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Demolish Morningside! Dr Peter Matthews presents Fringe Show

Dr Peter Matthews starred in a show on the Edinburgh Fringe Festival – in which he spoke about policies to create mixed communities – and why these never seem to involve relocating the wealthy. In his blog, he reflects on his experience.

Dr Peter Matthews

Dr Peter Matthews

Demolish Morningside! That was the controversial title of the Edinburgh Festival Fringe show I was involved in, the fantastic Cabaret of Dangerous Ideas organised by Beltane Public Engagement Network. Yes folks, after my most popular blog post ever on cycling and the Niceway Code (1244 hits so far…) we’re back to me blogging about academia, which I know you all love…

So, what was the Cabaret of Dangerous Ideas? Well, it was a range of academics speaking for an hour in the afternoon on a range of subjects to a paying audience. In our case, it was me, Professor Richard Williams of Edinburgh College of Art and the wonderful compère skills of stand-up Susan Morrison.

I’ve uploaded a sound recording of it to SoundCloud for you to listen to.

I’ve got some videos that have been given to me as well, including one where I explode with rage about the way Forth Ports have treated Leith and Edinburgh – I’m told this was quite the moment in the show!

Basically, the premise of my argument was one I’ve kind of rehearsed here – that we’re more than happy to demolish deprived neighbourhoods and disrupt the lives of vulnerable working class people to delivering “mixed communities” but we’d never dream of doing the same to affluent neighbourhoods, like Morningside. Indeed, Edinburgh Council’s accidental introduction of Moving to Opportunity when homeless people were housed in private-rented housing through a contract with a company, led to widespread opposition to the hoi polloi being moved into nice areas (often quite rightly, as residents claimed the tenancies were not managed properly and there were many reported incidents of distressing anti-social behaviour).

Myself and Richard only spoke for about 15 minutes in total and then we moved onto discussion with the very informed audience. This was very interesting indeed it also allowed me to progress my argument a bit more – particularly introducing the complicated idea of “neighbourhood effects” and highlighting the complexity of understanding them in a Scottish context; and also my main argument that rather than demolishing neighbourhoods, maybe we should invest in them and deliver very good public services in them? That way we can move away from the situation where local authorities think that this is a good way to manage green space in a deprived neighbourhood.

Wester Hailes, Edinburgh. Grass between buildings was replaced by tarmac .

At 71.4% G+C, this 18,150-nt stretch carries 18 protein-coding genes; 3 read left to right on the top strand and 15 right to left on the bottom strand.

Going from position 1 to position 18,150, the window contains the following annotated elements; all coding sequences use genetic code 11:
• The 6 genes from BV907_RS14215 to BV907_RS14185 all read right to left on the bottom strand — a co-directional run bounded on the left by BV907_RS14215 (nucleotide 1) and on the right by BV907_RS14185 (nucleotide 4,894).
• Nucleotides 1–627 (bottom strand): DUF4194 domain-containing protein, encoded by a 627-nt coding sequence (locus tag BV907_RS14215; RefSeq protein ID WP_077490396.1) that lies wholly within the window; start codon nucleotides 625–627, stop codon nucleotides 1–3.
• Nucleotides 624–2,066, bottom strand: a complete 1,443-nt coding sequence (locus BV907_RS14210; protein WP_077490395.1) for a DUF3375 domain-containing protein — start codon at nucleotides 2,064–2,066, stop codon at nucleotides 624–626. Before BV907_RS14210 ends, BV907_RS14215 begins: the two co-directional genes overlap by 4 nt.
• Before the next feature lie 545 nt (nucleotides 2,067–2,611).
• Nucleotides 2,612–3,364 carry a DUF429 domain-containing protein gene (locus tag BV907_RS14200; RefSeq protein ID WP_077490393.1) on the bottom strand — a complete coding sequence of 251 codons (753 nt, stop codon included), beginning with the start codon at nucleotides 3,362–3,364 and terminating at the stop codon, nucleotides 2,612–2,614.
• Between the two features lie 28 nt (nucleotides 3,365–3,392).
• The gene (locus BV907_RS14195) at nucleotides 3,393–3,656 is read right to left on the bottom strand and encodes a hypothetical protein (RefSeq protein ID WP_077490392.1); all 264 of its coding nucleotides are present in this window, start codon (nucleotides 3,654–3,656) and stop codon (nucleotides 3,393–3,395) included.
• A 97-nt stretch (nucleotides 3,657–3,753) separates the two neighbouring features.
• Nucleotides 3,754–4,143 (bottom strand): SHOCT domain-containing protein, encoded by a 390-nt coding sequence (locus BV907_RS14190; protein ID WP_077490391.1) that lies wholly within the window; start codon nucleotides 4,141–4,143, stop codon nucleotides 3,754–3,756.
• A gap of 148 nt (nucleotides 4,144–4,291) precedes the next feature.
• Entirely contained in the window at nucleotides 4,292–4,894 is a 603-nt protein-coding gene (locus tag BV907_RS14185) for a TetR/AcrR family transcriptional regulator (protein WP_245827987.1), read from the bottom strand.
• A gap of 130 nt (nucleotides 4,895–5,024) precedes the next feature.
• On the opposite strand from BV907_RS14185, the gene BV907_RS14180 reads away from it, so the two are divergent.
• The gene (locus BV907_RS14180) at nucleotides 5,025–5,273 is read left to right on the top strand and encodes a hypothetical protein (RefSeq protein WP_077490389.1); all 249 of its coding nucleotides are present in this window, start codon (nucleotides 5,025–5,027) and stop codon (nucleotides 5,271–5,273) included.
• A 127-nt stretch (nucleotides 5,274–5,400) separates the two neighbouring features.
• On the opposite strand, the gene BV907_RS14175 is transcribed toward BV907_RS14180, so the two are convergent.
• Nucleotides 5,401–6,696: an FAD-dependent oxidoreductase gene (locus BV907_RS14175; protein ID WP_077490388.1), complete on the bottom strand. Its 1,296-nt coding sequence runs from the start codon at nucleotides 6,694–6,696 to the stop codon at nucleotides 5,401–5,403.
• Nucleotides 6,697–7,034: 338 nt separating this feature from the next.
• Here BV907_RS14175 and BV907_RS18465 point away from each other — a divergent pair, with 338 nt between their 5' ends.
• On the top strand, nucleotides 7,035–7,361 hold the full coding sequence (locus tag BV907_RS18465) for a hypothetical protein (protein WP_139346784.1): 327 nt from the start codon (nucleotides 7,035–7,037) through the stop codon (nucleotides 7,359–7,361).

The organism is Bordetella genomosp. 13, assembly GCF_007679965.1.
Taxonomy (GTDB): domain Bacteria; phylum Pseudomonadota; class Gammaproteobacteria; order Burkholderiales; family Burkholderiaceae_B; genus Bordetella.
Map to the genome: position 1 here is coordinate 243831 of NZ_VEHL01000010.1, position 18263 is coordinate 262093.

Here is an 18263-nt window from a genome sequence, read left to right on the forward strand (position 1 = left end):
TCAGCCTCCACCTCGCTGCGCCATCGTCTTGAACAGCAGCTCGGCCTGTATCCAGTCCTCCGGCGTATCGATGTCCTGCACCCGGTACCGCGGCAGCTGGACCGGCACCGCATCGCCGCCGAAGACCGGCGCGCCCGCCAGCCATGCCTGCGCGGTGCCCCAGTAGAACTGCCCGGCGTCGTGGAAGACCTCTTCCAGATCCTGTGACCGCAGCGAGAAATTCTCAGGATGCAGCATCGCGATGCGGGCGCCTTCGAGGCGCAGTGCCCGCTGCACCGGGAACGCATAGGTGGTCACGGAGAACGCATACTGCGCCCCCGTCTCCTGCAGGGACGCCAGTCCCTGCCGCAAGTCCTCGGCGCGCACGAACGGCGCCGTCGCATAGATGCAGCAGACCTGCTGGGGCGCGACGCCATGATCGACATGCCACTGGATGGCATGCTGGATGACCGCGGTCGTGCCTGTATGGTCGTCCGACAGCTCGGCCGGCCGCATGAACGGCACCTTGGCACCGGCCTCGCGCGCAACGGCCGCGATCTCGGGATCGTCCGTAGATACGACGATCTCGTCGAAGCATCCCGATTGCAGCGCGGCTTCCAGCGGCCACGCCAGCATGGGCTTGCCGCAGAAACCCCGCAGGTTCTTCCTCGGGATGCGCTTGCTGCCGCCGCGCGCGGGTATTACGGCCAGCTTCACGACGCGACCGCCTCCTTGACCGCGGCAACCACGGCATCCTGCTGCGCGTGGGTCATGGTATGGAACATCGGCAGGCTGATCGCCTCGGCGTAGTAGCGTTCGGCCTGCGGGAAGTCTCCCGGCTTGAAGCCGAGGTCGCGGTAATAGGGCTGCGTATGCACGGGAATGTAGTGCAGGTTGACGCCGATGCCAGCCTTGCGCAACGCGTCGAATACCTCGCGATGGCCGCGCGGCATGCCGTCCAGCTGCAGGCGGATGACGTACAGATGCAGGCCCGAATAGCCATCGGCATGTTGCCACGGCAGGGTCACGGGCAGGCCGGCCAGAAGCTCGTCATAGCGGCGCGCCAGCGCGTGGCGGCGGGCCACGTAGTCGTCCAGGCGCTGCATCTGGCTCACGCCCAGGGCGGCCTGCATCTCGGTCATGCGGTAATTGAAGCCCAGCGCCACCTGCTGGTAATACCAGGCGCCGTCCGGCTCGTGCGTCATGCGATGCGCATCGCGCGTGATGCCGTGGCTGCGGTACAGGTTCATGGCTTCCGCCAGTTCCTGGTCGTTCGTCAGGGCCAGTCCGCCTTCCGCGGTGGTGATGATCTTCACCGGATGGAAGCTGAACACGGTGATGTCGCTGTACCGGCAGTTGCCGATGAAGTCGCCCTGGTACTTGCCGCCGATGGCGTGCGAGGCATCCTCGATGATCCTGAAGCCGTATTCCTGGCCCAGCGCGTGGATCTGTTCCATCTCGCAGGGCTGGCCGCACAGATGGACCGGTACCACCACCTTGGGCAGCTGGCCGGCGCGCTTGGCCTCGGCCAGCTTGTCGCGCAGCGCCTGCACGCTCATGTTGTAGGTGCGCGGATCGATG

Two quick reflections on the experience. Firstly, the discussion ended up containing a lot of statistics and a lot of complex ideas. What was really impressive for me was the depth of this discussion. The audience members were very good at providing critical insights, particularly to the stats, highlighting for example, how Edinburgh’s population stats are skewed because of the city’s boundary and because people are increasingly living in West Lothian, Falkirk and Fife due to housing affordability issues.


Secondly, the audience response was quite amazing. We had an audience of 32, only 11 of whom were our friends and family (including my mum and my partner). Somebody came up to me at the end and suggested I should run for office. I declined politely as I think my role is best served in the academy. And, if I can do more things like this, then maybe I’ll start to change how some people think. One of my mum’s friends said to her afterwards that it was the best festival show he had seen that day, and the discussion and ideas that were being bounced around left him thinking for the rest of the day and distracted him from the concert he was seeing. 

So, in a little way, we were helping to create a bit of a Habermasian discourse. Of course, because we had the power imbued upon us as being “academics” it did not meet the conditions of the perfect public sphere. But the audience definitely didn’t hold back from being engaged in the debate! And I can’t tell you how nervous I was beforehand. I’ve heard that Immanuel Kant was never paid, but left a bucket at the exit to the lecture theatre for students’ contributions. This experience felt very much like that! 

All in all, I’m very glad I did it.

To find out more about Peter’s work – read his Urbanity… History blog or follow him on twitter:

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